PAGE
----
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July 29, 2005


Oh joy. Makes you wonder what else "vigorous lobbyists" have obtained. And here I thought that the Bush administration was mad at Canada.

Well, screw it. Put me down in the Michael Moore column: we deserve everything that happens to us.


Yes, that's sarcasm. Heavy, black sarcasm. Sarcasm that squats on your chest like a 300 lb toad.

here I thought that the Bush administration was mad at Canada.

Money talks, baby. Money talks.....

Is there no policy that Republicans will not set aside in favor of someone's commercial expediency?

This is pure insanity. U-235 is the easiest path for a terrorist to assemble an atomic weapon. It represents a far greater danger than plutonium.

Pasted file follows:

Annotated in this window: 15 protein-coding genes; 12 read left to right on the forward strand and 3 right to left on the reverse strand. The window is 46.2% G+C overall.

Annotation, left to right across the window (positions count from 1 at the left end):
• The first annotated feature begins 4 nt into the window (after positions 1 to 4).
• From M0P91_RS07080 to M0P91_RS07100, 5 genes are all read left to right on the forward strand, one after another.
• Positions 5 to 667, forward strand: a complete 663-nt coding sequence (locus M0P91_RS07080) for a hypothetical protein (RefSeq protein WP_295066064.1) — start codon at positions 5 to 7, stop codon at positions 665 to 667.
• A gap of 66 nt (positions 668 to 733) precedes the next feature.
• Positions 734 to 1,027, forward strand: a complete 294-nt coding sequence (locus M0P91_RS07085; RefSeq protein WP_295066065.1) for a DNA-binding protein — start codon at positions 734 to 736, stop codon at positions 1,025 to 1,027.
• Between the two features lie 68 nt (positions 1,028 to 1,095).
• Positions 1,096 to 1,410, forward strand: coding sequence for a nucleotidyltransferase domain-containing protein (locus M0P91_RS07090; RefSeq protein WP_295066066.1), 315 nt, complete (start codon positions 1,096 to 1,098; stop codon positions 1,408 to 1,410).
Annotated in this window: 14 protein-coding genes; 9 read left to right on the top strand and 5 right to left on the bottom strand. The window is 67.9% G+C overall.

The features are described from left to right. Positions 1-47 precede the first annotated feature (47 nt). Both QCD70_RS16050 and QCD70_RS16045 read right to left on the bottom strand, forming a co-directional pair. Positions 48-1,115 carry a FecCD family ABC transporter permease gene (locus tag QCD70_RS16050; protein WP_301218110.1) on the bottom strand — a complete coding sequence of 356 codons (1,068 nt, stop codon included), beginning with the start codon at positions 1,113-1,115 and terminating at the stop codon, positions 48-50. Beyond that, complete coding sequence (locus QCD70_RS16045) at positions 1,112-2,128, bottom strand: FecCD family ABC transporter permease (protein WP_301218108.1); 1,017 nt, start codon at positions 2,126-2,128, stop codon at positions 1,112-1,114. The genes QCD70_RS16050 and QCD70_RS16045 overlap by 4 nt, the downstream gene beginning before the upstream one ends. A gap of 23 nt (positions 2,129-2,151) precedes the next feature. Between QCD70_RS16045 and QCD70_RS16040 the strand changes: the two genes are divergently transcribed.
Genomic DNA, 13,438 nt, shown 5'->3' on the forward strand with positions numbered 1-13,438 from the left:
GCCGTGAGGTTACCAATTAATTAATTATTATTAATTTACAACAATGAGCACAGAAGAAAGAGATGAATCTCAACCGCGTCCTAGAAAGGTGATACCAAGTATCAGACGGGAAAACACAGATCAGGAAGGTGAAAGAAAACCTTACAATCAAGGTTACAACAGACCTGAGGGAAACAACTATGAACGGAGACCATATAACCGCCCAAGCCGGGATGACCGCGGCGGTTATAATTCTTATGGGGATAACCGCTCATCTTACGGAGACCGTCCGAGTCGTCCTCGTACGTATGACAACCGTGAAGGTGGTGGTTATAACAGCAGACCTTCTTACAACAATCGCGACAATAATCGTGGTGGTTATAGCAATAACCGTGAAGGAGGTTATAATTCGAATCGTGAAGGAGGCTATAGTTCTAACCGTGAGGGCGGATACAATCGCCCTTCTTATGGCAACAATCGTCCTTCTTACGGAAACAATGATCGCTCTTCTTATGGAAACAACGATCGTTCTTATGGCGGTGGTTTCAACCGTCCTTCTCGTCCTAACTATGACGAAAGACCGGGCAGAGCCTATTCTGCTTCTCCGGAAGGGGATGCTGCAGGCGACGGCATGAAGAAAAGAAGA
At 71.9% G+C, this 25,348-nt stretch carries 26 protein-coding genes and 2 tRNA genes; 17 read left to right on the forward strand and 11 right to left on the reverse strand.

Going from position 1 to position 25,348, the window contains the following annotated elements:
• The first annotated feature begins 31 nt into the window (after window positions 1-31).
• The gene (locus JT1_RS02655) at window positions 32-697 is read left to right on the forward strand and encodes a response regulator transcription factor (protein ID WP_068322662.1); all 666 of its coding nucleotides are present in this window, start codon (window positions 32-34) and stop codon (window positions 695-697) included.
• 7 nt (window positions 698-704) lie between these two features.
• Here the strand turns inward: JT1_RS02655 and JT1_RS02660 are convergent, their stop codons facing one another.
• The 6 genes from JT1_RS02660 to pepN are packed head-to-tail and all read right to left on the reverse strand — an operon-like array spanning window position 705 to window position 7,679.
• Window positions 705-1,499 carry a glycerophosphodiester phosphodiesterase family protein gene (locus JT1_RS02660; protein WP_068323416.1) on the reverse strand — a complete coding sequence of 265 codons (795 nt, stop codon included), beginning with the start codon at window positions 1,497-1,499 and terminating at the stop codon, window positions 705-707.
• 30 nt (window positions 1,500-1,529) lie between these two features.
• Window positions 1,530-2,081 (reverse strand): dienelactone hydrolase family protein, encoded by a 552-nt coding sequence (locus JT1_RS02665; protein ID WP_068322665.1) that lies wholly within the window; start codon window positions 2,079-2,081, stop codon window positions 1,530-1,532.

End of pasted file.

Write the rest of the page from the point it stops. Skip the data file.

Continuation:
Weapons-grade uranium means 90%+ U-235 (normal uranium is .7% U-235; normal enriched uranium for reactors is 2 to 3% U-235). It is very hard to enrich uranium to this concentration of U-235. The only practical method for terrorists to get it is to steal an existing supply.

15 kg is all that is needed for a bomb, and it is very easy to make a bomb with U-235. The Hiroshima bomb was simply one plug of U-235 shot down a tube into another mass of U-235 (formed in rings around the tube) to assemble critical mass. Boom.

I am surprised to learn that any shipments of weapons-grade uranium are allowed at all; it is not necessary except for those unwilling to spend the money to upgrade to better reactors. Although not mentioned in the linked articles, I wonder if there was also lobbying by the US companies selling the U-235.

The medical isotope sob story is just that -- a convenient cover story so that Republicans can pretend that they are not whores for any commercial interest that makes the right donations.